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Dolphin On Rye? Japanese Dolphin Hunt Starts

What sounds barbaric to western countries, is a casual day of fishing in Japan. The Japanese governement allows 20,000 dolphins to be killed a year in the fishing industry. It is widely known that dolphins are extremely intelligent mammals, that are self-aware, show humor, love and even respond to human emotion, as if emotion travels in water on waves (dating back to the ancient Greeks) by saving humans in peril.

Fishermen hunt dolphins about every day in Taiji, a town of about 3,000 in southwestern Japan that juts into the Pacific Ocean. The sounds of waves crashing onto a rocky shore mingle in Taiji with the screeching wails of dolphins being chopped and hacked to death by fishermen.

That disgusts Ric O'Barry, a 68-year-old retired dolphin trainer from Miami, Florida, who makes a second home in Taiji, where he goes to unusual lengths to fight against the tide of local tradition.

O'Barry sometimes dresses as a woman or wears a large surgical mask to disguise his Western identity on trips to spots overlooking the ocean. He prowls the cliffs with a video camera, hoping to catch fishermen in the act with footage that could stir emotions and raise awareness in the West.

" It takes a very long time to die. They bleed to death. And some of them are dragged in the boats with hooks while they're still alive," he says. "Many of them are gutted while they're still alive."

Looming beyond questions of whether the slaughter is humane, however, are larger and more complex questions of culture and perspective.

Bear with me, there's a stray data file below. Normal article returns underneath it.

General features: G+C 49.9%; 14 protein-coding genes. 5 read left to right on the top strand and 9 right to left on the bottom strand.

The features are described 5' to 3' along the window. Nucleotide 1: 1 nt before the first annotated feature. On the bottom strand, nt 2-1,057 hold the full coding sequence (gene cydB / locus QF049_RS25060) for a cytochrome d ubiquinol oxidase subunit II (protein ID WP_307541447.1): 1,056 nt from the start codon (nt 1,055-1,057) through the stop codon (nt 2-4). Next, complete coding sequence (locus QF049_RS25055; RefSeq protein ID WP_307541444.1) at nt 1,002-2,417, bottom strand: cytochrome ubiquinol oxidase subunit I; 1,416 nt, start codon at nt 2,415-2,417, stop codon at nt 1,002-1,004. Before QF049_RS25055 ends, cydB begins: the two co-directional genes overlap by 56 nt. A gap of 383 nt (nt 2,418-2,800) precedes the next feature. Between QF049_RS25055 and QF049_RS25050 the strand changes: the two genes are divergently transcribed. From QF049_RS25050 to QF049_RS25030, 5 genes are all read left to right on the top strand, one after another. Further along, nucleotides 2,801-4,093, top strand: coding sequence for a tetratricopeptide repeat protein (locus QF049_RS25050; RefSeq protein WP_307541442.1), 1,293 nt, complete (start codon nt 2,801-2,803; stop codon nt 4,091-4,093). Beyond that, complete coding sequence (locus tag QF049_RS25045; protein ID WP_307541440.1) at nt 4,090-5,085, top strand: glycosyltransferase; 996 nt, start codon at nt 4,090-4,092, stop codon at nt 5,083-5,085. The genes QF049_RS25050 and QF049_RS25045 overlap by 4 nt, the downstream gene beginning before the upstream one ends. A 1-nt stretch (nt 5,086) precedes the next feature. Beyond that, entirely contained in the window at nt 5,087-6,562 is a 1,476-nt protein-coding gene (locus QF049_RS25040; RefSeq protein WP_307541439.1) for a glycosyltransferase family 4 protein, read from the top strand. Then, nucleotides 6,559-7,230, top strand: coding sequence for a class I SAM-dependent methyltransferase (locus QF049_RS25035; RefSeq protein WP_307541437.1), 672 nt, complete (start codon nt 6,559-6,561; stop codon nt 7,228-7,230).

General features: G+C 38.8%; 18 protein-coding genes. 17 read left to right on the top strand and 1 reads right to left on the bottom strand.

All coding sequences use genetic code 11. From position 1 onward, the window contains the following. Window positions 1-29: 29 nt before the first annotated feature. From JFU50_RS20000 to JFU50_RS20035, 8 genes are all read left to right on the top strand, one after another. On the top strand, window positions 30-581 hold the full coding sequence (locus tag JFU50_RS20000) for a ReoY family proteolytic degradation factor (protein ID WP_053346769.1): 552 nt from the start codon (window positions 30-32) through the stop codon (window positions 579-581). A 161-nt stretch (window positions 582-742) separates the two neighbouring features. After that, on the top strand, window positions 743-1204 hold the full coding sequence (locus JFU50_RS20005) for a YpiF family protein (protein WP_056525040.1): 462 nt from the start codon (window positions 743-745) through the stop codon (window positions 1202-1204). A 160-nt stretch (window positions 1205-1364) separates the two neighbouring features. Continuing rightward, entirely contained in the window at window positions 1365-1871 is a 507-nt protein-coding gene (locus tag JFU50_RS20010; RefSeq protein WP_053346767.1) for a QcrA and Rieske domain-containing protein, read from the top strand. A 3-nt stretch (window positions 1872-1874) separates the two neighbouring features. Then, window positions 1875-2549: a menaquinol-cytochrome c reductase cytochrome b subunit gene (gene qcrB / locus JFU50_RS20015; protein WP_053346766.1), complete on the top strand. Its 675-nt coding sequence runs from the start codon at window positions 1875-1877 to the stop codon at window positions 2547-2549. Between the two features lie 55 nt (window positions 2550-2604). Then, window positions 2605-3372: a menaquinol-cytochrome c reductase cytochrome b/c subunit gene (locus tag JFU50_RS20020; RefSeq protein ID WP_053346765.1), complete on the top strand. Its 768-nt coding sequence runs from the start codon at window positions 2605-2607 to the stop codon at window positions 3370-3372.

Japanese ships crisscross southern oceans each winter to capture and kill up to 1,000 whales. Whaling is allowed under international law when done for scientific reasons, which Japan cites as the legal basis for its hunts.

Legal justifications aside, however, the whale hunts offend many people in Australia, where new Prime Minister Kevin Rudd has turned up the political pressure on Japan.

His government has dispatched a customs ship to monitor and videotape the whalers. And Rudd says Australia could even file charges against Japan in an international court to try to stop the whaling.

Back in Taiji, the fishermen are well aware of the Western sentiment that motivates whaling opponents. They realize the danger to their way of life that can come with prying cameras from other countries.

Excerp from CNN

To voice your opposition to this, Visit SeaShepard.org


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